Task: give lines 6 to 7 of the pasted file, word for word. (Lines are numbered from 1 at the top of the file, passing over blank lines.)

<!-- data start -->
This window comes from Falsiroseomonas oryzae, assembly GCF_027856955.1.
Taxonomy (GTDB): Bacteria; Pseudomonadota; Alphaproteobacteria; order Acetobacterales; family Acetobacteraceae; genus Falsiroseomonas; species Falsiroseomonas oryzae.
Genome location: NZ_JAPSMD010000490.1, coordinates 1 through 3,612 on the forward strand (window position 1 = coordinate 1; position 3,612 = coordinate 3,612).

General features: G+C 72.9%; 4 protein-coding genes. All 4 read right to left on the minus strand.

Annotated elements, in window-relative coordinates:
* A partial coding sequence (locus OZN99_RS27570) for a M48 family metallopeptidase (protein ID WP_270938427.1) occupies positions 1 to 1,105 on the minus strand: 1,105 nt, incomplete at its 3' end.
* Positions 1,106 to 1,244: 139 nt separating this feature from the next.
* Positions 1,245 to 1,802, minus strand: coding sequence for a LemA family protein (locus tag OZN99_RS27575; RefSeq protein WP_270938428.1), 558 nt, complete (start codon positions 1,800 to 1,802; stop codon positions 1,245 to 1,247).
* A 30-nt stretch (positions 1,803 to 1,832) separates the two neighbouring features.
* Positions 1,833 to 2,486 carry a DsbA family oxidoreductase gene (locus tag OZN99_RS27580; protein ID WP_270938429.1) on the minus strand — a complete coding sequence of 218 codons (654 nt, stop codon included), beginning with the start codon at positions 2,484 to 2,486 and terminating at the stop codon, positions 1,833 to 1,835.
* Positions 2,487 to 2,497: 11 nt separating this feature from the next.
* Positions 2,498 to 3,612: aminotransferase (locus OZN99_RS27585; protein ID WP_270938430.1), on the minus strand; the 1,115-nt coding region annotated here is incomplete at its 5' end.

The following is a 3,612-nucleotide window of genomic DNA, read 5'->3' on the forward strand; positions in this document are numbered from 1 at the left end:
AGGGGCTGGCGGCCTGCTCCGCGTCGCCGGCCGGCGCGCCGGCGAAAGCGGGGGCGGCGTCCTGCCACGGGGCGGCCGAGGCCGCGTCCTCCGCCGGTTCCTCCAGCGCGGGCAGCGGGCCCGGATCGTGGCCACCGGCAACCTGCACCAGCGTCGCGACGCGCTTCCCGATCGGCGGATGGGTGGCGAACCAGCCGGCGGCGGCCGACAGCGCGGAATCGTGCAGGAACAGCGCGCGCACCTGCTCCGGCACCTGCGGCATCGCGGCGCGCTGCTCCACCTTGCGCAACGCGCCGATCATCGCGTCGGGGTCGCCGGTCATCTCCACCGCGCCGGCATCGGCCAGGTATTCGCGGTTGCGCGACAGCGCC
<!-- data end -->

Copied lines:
* A partial coding sequence (locus OZN99_RS27570) for a M48 family metallopeptidase (protein ID WP_270938427.1) occupies positions 1 to 1,105 on the minus strand: 1,105 nt, incomplete at its 3' end.
* Positions 1,106 to 1,244: 139 nt separating this feature from the next.